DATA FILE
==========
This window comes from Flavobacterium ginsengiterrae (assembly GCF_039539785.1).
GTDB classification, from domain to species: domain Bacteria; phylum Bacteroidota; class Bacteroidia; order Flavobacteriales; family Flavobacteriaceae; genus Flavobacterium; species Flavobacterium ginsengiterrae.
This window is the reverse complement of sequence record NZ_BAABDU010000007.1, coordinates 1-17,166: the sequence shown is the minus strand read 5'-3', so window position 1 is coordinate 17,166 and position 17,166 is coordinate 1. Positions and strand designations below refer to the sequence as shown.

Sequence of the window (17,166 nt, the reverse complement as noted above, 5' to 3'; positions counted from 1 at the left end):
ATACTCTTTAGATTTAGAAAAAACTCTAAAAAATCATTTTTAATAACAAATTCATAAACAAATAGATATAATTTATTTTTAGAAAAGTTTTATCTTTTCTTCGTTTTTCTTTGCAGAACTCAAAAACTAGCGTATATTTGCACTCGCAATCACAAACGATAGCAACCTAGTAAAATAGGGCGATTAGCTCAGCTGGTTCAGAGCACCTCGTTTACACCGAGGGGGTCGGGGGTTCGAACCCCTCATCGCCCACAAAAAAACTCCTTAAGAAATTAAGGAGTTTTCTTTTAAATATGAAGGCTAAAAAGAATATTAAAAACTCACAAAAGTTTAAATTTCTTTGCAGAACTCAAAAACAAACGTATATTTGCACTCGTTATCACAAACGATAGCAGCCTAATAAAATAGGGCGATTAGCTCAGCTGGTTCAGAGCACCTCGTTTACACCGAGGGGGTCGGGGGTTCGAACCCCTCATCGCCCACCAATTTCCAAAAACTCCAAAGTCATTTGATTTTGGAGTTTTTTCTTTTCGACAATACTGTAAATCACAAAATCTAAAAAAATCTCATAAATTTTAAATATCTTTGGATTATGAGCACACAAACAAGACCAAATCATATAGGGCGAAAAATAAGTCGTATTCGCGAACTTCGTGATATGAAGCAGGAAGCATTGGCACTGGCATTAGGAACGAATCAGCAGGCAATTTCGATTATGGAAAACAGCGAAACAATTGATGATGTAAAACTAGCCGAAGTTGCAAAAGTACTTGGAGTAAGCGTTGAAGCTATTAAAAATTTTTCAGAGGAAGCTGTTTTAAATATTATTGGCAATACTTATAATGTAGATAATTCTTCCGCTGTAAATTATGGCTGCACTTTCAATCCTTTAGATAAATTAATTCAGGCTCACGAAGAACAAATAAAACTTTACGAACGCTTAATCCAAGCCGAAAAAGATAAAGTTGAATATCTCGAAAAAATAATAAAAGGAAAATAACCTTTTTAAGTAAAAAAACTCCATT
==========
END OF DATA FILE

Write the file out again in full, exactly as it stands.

This window comes from Flavobacterium ginsengiterrae (assembly GCF_039539785.1).
GTDB classification, from domain to species: domain Bacteria; phylum Bacteroidota; class Bacteroidia; order Flavobacteriales; family Flavobacteriaceae; genus Flavobacterium; species Flavobacterium ginsengiterrae.
This window is the reverse complement of sequence record NZ_BAABDU010000007.1, coordinates 1-17,166: the sequence shown is the minus strand read 5'-3', so window position 1 is coordinate 17,166 and position 17,166 is coordinate 1. Positions and strand designations below refer to the sequence as shown.

Sequence of the window (17,166 nt, the reverse complement as noted above, 5' to 3'; positions counted from 1 at the left end):
ATACTCTTTAGATTTAGAAAAAACTCTAAAAAATCATTTTTAATAACAAATTCATAAACAAATAGATATAATTTATTTTTAGAAAAGTTTTATCTTTTCTTCGTTTTTCTTTGCAGAACTCAAAAACTAGCGTATATTTGCACTCGCAATCACAAACGATAGCAACCTAGTAAAATAGGGCGATTAGCTCAGCTGGTTCAGAGCACCTCGTTTACACCGAGGGGGTCGGGGGTTCGAACCCCTCATCGCCCACAAAAAAACTCCTTAAGAAATTAAGGAGTTTTCTTTTAAATATGAAGGCTAAAAAGAATATTAAAAACTCACAAAAGTTTAAATTTCTTTGCAGAACTCAAAAACAAACGTATATTTGCACTCGTTATCACAAACGATAGCAGCCTAATAAAATAGGGCGATTAGCTCAGCTGGTTCAGAGCACCTCGTTTACACCGAGGGGGTCGGGGGTTCGAACCCCTCATCGCCCACCAATTTCCAAAAACTCCAAAGTCATTTGATTTTGGAGTTTTTTCTTTTCGACAATACTGTAAATCACAAAATCTAAAAAAATCTCATAAATTTTAAATATCTTTGGATTATGAGCACACAAACAAGACCAAATCATATAGGGCGAAAAATAAGTCGTATTCGCGAACTTCGTGATATGAAGCAGGAAGCATTGGCACTGGCATTAGGAACGAATCAGCAGGCAATTTCGATTATGGAAAACAGCGAAACAATTGATGATGTAAAACTAGCCGAAGTTGCAAAAGTACTTGGAGTAAGCGTTGAAGCTATTAAAAATTTTTCAGAGGAAGCTGTTTTAAATATTATTGGCAATACTTATAATGTAGATAATTCTTCCGCTGTAAATTATGGCTGCACTTTCAATCCTTTAGATAAATTAATTCAGGCTCACGAAGAACAAATAAAACTTTACGAACGCTTAATCCAAGCCGAAAAAGATAAAGTTGAATATCTCGAAAAAATAATAAAAGGAAAATAACCTTTTTAAGTAAAAAAACTCCATT